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Three of our most popular signmaking bits in one convenient set!$59.99
These dual-purpose bits include an additional smaller bearing that can be installed when a beaded edge is desired.
Starting at: From $22.99
Ideal for fluted columns, finger pulls and sign lettering.
Starting at: From $19.97
This twin-flute cutter captures a screw head for fastening wall hung items. Also used for knock-down furniture.
Starting at: From $14.99
This classic fluting cutter cuts a round-bottom groove—ideal for decorative columns, finger pulls, sill drip rails and more.
Starting at: From $17.99
Among the most classic edge treatments available—a simple 45 degree angle to add both softness and definition.
Starting at: From $24.99
The dovetail joint remains a distinctive mark of quality in fine cabinetry and furniture, and these router bits more than live up to that reputation.
Starting at: From $13.99
Simple cove provides an elegant edge for drawer fronts, cabinet doors, furniture pieces and molding trim.
Starting at: From $24.99
Perfectly scaled for smaller projects such as jewelry boxes, music boxes and more.$19.99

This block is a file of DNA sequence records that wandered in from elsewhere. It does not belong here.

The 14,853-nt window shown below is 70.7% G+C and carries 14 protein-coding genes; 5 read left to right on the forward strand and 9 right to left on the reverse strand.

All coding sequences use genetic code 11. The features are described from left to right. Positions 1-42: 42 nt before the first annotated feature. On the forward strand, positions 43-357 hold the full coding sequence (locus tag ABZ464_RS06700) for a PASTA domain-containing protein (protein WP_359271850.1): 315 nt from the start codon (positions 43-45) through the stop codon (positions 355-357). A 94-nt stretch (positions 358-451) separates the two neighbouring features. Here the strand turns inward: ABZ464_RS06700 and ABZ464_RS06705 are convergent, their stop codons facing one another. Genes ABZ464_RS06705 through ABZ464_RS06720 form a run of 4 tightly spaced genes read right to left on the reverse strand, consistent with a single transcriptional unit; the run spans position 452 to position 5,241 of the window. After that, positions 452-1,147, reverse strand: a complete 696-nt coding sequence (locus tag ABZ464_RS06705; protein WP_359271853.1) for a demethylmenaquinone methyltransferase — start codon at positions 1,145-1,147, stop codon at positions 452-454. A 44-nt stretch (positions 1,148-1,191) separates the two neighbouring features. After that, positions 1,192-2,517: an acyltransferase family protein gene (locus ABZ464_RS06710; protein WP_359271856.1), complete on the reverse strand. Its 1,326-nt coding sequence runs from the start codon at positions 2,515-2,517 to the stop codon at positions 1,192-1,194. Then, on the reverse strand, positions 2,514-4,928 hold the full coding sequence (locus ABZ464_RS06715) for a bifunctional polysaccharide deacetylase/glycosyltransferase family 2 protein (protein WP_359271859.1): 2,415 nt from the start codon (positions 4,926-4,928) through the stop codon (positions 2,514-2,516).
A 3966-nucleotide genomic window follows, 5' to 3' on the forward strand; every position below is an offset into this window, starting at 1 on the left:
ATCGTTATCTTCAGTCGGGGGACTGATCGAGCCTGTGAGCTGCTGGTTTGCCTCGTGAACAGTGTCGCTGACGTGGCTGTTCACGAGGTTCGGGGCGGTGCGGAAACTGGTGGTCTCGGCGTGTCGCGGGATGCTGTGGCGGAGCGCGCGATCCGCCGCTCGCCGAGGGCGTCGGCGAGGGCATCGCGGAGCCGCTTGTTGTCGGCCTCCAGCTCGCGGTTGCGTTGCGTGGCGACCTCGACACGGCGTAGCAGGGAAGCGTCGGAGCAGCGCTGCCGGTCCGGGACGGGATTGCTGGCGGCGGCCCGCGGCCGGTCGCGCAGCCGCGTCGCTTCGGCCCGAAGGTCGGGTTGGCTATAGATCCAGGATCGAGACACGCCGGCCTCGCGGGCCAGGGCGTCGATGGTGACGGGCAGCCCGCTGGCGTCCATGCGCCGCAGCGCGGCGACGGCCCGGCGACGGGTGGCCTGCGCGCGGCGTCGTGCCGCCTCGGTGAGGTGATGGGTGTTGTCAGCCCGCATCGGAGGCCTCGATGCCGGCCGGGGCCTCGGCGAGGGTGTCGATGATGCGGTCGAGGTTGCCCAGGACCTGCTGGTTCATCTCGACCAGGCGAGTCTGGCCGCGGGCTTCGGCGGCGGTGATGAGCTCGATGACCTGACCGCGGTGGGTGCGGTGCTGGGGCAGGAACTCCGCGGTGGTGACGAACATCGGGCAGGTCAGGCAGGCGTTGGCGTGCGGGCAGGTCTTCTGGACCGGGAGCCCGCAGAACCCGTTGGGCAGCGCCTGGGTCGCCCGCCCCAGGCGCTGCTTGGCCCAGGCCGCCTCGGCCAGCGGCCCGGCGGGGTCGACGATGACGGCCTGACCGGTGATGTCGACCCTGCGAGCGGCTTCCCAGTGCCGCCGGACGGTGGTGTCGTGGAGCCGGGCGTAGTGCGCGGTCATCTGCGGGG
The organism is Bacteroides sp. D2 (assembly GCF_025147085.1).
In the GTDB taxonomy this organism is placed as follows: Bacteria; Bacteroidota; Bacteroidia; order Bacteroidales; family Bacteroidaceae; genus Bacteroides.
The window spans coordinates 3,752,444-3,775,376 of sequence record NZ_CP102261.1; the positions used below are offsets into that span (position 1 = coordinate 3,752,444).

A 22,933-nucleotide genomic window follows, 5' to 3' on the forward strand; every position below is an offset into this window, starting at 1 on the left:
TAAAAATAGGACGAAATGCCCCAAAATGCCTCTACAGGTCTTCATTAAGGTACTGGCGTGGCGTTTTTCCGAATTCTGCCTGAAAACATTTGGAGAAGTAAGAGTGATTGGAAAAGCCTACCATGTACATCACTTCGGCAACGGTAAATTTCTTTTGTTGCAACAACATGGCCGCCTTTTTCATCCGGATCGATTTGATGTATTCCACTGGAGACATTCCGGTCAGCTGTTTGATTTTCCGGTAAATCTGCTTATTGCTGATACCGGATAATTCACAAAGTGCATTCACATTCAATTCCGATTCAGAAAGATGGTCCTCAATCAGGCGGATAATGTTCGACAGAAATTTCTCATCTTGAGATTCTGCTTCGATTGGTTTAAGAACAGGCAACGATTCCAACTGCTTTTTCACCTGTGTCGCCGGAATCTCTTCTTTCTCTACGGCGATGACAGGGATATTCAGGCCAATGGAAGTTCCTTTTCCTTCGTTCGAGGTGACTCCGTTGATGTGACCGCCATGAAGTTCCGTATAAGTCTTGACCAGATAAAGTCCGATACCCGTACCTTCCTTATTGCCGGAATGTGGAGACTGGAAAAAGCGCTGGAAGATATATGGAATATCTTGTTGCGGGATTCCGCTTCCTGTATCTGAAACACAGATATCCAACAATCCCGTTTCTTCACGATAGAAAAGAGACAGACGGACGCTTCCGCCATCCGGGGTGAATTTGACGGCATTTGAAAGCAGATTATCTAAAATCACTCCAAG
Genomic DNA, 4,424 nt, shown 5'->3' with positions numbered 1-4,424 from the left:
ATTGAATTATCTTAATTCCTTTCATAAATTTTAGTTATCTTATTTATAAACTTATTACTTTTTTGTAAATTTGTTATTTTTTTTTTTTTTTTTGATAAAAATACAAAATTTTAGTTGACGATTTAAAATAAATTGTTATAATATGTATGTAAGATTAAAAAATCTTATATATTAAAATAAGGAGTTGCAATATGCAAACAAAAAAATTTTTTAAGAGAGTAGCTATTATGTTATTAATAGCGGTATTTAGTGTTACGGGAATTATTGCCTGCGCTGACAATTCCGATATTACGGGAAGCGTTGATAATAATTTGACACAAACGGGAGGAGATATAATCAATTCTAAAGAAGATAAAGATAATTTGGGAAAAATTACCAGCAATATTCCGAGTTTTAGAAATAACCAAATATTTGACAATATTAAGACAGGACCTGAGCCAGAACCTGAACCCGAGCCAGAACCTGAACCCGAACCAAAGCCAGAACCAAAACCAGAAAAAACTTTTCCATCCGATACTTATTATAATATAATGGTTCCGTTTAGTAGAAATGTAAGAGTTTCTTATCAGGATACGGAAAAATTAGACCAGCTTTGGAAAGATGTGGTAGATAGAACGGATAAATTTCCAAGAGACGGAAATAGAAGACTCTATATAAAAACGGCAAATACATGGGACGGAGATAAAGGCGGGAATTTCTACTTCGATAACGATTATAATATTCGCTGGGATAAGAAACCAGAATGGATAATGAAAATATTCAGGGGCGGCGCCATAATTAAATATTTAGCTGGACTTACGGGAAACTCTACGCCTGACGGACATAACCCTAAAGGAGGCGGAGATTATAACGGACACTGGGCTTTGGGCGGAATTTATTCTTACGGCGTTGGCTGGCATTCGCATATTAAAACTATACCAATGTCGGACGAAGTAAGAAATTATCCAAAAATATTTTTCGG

Applies an attractive rounded edge to table tops and other cabinetry elements.$42.99
Small scale projects call for small scale router bits. This bit is the perfect fit for jewelry boxes and other fine pieces.$19.99
Here are some key terms you'll want to know in selecting the right router bit for your project.
Profile: The shape of the bit's edge and the contour of the resulting cut. Common profiles include:
Straight bits make straight cuts such as dadoes and grooves.
Rabbeting bits cut a notch along the edge of a workpiece.
Flush-trim bits trim the edge of one workpiece to match the edge of another.
Chamfer bits cut a bevel on the edge of a workpiece. Round-over bits soften the edge of a workpiece. They come in different radiuses.
Beading bits cut a rounded decorative edge.
Molding bits combine edge-forming profiles into one bit.
Specialty bits – such as dovetail, stile-and-rail, and panel-raising bits – are used to do specific tasks.
Shank: The part of the bit that is secured in the router. The two most common shank sizes are 1/4" and 1/2".
Pilot bearing: On some router bits, the free-rotating metal wheel above or below the cutter that runs along the workpiece edge, acting as a guide.
HSS: High-speed steel.
Carbide: Material often used to make cutting tips on router bits. It's harder than steel and holds an edge longer.